The concerns, as well as the appeal, of violent extremism or radicalisation currently seem to be a growing trend in Europe.
Our differences – beliefs, values and experiences – can lead to conflict when we resolve our disagreements with anger, fear or hatred. Just like prejudice, violence is at the root of physical and social harm.
Though religious and right wing extremism are mostly concerned by public agenda today in Europe, it is worth remembering there are multiple types of extremism:
– ethno-national extremism – mostly associated with visions of a Nation that has just one identity and that doesn’t include different cultures, colours, religions or ideas to them; mostly associated with Fascism or labelled as right-wing extremism
– religious extremism – like Islam has Al Q’aeda, Christianity has the Klu Klux Klan, Judaism has Terror against Terror and Hinduism has Jagaran Manch; is mostly associated with uncompromising use of religion to make strong demands on people i.e. asking people to give up their lifestyles or even their lives in the name of God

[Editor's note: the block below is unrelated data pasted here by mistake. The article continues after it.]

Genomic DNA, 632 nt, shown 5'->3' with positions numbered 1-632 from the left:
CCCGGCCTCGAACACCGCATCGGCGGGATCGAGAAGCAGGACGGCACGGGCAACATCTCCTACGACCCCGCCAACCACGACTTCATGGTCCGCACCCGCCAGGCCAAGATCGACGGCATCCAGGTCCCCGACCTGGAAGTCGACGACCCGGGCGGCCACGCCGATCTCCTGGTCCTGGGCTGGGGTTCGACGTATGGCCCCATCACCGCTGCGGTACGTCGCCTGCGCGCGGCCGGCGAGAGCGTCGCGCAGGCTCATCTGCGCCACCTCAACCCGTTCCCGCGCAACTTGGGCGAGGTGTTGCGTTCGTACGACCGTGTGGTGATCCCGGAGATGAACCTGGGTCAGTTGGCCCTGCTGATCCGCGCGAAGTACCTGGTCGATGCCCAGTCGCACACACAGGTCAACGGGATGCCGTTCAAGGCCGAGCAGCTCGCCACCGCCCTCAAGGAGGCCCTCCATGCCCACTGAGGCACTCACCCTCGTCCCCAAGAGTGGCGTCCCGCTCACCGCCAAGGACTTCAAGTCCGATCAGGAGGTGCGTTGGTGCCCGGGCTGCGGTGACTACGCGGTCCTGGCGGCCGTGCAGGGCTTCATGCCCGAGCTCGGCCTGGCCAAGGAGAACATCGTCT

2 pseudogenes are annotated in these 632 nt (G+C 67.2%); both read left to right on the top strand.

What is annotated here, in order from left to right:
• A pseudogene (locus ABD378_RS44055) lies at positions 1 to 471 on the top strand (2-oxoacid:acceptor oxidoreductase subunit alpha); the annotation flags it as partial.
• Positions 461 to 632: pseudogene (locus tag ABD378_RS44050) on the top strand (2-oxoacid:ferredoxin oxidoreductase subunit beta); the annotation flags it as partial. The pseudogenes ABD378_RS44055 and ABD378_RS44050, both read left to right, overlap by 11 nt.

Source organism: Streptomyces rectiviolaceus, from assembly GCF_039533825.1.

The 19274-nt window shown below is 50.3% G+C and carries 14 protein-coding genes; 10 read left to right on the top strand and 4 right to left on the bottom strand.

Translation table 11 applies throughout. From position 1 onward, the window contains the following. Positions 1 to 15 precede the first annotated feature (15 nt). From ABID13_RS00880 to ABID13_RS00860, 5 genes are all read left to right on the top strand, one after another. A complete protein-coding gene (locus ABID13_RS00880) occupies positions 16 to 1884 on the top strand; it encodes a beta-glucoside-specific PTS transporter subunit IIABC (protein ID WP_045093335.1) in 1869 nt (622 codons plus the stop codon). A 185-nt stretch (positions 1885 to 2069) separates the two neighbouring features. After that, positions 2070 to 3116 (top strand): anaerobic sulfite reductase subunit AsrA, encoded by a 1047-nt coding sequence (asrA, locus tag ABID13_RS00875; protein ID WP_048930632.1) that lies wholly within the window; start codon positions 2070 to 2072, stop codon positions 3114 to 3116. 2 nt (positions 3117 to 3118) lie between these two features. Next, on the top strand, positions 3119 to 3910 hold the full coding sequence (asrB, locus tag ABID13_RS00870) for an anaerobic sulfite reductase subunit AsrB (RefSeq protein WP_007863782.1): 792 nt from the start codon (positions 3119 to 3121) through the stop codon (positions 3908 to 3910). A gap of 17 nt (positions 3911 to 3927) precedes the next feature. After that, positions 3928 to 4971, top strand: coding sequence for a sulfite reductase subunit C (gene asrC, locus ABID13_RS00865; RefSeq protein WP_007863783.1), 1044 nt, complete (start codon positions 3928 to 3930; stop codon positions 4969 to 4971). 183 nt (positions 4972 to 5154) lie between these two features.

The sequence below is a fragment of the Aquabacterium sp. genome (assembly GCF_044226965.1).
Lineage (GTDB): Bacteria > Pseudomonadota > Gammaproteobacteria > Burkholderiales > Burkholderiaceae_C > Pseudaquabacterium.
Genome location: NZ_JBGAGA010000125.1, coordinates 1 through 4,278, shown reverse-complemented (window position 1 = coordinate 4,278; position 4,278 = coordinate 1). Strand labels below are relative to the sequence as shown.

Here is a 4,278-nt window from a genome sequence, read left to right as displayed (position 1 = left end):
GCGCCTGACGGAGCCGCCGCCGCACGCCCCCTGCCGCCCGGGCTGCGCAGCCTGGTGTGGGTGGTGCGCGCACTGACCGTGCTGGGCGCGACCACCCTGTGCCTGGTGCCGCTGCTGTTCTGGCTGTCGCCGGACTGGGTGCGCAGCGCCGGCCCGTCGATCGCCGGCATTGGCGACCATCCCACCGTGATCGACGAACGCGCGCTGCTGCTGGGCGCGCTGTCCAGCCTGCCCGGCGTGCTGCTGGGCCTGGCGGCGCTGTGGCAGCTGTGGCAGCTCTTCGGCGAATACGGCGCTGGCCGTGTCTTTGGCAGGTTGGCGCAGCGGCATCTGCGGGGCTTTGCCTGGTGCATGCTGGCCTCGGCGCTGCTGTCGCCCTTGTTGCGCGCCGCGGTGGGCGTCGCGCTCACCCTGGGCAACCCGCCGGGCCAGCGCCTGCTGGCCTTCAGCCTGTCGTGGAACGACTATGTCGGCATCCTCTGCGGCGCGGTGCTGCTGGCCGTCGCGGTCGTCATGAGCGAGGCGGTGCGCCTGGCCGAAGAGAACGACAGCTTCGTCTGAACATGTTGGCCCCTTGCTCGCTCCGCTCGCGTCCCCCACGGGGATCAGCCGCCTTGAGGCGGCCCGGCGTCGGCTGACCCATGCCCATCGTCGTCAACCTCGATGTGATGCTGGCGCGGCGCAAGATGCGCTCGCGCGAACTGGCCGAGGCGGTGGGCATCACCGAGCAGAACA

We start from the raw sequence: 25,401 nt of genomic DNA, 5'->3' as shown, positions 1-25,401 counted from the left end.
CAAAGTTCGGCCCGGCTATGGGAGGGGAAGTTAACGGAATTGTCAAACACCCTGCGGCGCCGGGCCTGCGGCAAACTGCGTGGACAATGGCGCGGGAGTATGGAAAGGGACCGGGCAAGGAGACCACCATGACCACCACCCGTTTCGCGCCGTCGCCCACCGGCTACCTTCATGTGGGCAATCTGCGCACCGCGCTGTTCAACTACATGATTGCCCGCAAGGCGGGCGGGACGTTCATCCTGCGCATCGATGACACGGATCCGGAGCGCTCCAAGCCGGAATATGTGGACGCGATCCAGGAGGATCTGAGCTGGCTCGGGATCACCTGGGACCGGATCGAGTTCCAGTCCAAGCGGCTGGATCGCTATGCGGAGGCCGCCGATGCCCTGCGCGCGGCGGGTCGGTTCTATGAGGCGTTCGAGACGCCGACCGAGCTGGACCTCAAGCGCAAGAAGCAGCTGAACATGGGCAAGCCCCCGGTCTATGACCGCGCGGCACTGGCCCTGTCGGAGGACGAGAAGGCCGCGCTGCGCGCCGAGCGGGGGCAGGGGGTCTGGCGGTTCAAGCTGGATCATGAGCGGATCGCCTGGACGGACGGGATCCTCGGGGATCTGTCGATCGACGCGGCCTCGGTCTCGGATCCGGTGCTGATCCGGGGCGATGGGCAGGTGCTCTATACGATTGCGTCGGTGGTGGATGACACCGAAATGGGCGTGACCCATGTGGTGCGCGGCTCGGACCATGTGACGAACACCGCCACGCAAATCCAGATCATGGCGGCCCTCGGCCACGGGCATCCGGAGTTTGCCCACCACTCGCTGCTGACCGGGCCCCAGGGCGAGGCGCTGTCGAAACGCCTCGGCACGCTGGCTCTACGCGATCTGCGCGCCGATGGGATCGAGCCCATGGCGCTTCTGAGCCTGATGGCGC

– environmental extremism and/or animal rights extremism
– left wing extremism
Experts consider that choice of some young people to support violent extremism is driven by many factors among which:
– a sense of disengagement and marginalization,
– or the pursue of exclusionary ideologies, to rectify real and/or perceived injustice, or to feel part of something larger than themselves µ
– or causes directly related to manipulation or fear.
Whatever the causes it is clear that the motivation of young people do not differ all that much from other age groups, and that it is young people who are a big part of the solution to solving the rise of extremism in Europe, as they have always been.
from the Council of Europe:
from the European Youth Forum: